Missouri’s Gary Pinkel has a feeling that defenses are starting to catch up to spread attacks.
“It’s not based on empirical evidence, but I just sense so many people run versions of the spread offense – even I-formation teams – that people are getting better at defending it because they see it all the time,” Pinkel said Monday.
And Mack Brown provides more support for the it’s-the-Jimmies-and-Joes camp.
Texas coach Mack Brown has made the recruitment of anti-spread defenders an emphasis.
He said all players in the secondary, safeties included, must be able to be shut down receivers in man coverage. Linebackers have to be fast and able to cover running backs or receivers coming out of five-receiver sets. The linemen all must be effective pass rushers so the need for blitzing is reduced.
Hell, forget about the spread. Shut down safeties, linebackers that can cover receivers and pass rushing defensive tackles – what kind of offense couldn’t you defend with those kinds of players?
8 responses to “As the spread spreads, continued.”
Right on about Mack Brown’s comments. Does he think fans are that naive? One could assume that Browns prototypical jack-rabbit defenders might be weak defending the run, but currently Tejas is allowing only 42 yards a game rushing, tops in the nation. Is their defense that good, or is it because nobody in the Big-12 runs the ball much anymore?
The schemes will continue to be refined/fine tuned in the spread offense universe of college, high school, and now the pros. Maybe now that defenses are defensing it with better success, it will remove the ‘gimmick’ title and bring it to an execution determined offense.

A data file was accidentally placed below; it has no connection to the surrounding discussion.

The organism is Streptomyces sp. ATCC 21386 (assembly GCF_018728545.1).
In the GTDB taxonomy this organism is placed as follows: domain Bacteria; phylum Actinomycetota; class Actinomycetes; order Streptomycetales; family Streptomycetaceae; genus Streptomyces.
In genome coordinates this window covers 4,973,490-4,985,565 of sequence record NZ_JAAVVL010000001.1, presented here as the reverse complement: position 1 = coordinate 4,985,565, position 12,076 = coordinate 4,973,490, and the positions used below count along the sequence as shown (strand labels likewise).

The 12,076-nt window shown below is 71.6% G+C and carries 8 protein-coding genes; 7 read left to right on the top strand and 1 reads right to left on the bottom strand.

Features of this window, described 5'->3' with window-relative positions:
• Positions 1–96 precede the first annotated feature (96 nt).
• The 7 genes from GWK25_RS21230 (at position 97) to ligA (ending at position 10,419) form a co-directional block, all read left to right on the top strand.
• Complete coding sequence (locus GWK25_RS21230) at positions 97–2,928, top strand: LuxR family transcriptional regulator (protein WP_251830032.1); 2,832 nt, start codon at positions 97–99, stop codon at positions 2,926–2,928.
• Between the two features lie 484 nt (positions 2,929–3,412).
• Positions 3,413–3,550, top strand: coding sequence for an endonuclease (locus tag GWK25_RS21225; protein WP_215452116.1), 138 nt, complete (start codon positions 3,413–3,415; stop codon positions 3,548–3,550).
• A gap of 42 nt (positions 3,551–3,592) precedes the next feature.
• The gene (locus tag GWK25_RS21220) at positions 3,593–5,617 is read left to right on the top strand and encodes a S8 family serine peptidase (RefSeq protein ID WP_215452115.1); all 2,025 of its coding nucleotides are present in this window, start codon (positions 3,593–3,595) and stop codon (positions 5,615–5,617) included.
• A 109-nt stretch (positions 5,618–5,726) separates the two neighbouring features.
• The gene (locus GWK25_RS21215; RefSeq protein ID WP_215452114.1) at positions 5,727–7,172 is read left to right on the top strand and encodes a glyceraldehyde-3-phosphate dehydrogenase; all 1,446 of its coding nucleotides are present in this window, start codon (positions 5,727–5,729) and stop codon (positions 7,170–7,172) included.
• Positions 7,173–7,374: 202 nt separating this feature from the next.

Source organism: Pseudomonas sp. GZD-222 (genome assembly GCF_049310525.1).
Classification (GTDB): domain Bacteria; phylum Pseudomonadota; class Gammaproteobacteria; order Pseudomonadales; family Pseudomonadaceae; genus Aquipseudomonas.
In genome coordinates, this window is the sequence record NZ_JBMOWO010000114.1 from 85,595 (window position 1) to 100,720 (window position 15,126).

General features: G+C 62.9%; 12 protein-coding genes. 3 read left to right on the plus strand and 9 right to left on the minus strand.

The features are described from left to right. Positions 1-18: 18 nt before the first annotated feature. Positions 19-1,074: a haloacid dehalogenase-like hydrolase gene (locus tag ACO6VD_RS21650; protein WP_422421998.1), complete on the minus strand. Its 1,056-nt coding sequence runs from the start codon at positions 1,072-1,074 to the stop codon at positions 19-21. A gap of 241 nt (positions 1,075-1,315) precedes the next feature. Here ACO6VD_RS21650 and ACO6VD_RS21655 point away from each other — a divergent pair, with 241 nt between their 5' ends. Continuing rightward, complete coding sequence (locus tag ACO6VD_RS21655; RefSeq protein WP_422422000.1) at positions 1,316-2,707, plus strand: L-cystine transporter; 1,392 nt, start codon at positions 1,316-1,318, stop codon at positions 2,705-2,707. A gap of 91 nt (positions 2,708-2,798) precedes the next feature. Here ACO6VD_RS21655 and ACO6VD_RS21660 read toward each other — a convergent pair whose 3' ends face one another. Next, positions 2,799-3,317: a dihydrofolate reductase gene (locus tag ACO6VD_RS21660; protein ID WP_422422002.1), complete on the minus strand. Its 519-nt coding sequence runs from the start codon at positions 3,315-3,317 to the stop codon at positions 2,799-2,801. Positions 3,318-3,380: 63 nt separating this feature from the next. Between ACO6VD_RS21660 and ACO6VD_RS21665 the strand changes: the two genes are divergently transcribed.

Good site except that WVU Sugar Bowl 2006 video is still bad medicine!
You finished with the question of what kind of offense couldn’t one stop with that kind of defense. Well, what about an old school power running game. Ya know, that 3 yards and a cloud of dust crap. If a team is built for speed and covering and pass rushing, it may well have a tough time against a power game that smashes the ball down their throat. The best example I can think of is the overly speed powered 1993 FSU defense. It was amazing, but the Notre Dame offense that year (which looked like something out of 1907) physically manhandled that defense. Just a thought.
P.S. An old Georgia offense from the early 80’s which ran the ball up the middle 800 times a game could probably do pretty good too.
I am in the camp that spread offenses will continue to succeed, and will become more prevalent in the pros and CFB. Defenses are on their heels in today’s game. The biggest problem is when you play some opponents with spread running attacks, and some with power running games/pro style passing. Difficult to recruit the different type athletes to defend both in college.
I like the diversity of attack spread offenses provide. It is just a more exciting brand of football to me. There are plusses to UGA in recruiting Pro Style QBs (Stafford and Murray are great examples of how we have benefited), but our offense looks dated compared to those schools who run and pass from the spread.
What kind of offense do we run? Pro Style-hodgepodge?
I am sure pro-style offenses can be more diversified than ours looks with motion, and more counter action (USC’s appears to have more wrinkles), but I don’t think any pro-style offense looks as complex to defend as the better run spread offenses. At ground level where linebackers are viewing the backfield from, there always seems to be players behind the line moving in different directions that cause them to make quick choices/guesses or delays their commitment that extra instant..
While I wouldn’t call our offense a “hodge-podge”, it does seem very predictable, limited, and slow developing. This comment isn’t just about the 2009 unit, I think we have been less than we could be for some time. I know CMR sends coaches out to exchange ideas with other programs during the off season, I would like to see us make some modifications.